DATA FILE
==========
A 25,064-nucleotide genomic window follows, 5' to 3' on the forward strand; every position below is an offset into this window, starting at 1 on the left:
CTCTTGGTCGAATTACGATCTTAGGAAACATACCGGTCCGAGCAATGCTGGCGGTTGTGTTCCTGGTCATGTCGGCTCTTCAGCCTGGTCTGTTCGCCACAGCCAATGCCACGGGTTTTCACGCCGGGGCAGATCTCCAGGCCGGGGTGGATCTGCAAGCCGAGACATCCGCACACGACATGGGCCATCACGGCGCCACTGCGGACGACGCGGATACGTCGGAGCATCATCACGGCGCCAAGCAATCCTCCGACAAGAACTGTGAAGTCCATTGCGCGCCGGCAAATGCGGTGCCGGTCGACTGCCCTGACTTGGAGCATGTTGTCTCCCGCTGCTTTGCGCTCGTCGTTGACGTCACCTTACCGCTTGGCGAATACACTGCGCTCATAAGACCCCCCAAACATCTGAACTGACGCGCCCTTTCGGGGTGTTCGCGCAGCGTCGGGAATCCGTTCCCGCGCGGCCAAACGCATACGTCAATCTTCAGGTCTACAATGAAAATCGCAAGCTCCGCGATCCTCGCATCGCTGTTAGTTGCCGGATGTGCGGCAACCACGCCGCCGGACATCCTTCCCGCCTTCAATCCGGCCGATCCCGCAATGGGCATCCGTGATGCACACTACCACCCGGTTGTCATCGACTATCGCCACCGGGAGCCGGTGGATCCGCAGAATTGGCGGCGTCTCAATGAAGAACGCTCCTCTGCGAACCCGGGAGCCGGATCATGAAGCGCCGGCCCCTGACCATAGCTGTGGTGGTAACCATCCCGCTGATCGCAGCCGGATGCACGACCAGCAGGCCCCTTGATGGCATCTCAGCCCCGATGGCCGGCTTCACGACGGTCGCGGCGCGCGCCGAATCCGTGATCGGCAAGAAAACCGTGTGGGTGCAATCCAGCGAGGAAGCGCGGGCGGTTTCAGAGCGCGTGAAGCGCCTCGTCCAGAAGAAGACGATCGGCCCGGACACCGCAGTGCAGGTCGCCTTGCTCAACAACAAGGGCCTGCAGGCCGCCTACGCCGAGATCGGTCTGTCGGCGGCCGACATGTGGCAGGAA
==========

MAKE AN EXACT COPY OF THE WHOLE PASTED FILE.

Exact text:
A 25,064-nucleotide genomic window follows, 5' to 3' on the forward strand; every position below is an offset into this window, starting at 1 on the left:
CTCTTGGTCGAATTACGATCTTAGGAAACATACCGGTCCGAGCAATGCTGGCGGTTGTGTTCCTGGTCATGTCGGCTCTTCAGCCTGGTCTGTTCGCCACAGCCAATGCCACGGGTTTTCACGCCGGGGCAGATCTCCAGGCCGGGGTGGATCTGCAAGCCGAGACATCCGCACACGACATGGGCCATCACGGCGCCACTGCGGACGACGCGGATACGTCGGAGCATCATCACGGCGCCAAGCAATCCTCCGACAAGAACTGTGAAGTCCATTGCGCGCCGGCAAATGCGGTGCCGGTCGACTGCCCTGACTTGGAGCATGTTGTCTCCCGCTGCTTTGCGCTCGTCGTTGACGTCACCTTACCGCTTGGCGAATACACTGCGCTCATAAGACCCCCCAAACATCTGAACTGACGCGCCCTTTCGGGGTGTTCGCGCAGCGTCGGGAATCCGTTCCCGCGCGGCCAAACGCATACGTCAATCTTCAGGTCTACAATGAAAATCGCAAGCTCCGCGATCCTCGCATCGCTGTTAGTTGCCGGATGTGCGGCAACCACGCCGCCGGACATCCTTCCCGCCTTCAATCCGGCCGATCCCGCAATGGGCATCCGTGATGCACACTACCACCCGGTTGTCATCGACTATCGCCACCGGGAGCCGGTGGATCCGCAGAATTGGCGGCGTCTCAATGAAGAACGCTCCTCTGCGAACCCGGGAGCCGGATCATGAAGCGCCGGCCCCTGACCATAGCTGTGGTGGTAACCATCCCGCTGATCGCAGCCGGATGCACGACCAGCAGGCCCCTTGATGGCATCTCAGCCCCGATGGCCGGCTTCACGACGGTCGCGGCGCGCGCCGAATCCGTGATCGGCAAGAAAACCGTGTGGGTGCAATCCAGCGAGGAAGCGCGGGCGGTTTCAGAGCGCGTGAAGCGCCTCGTCCAGAAGAAGACGATCGGCCCGGACACCGCAGTGCAGGTCGCCTTGCTCAACAACAAGGGCCTGCAGGCCGCCTACGCCGAGATCGGTCTGTCGGCGGCCGACATGTGGCAGGAA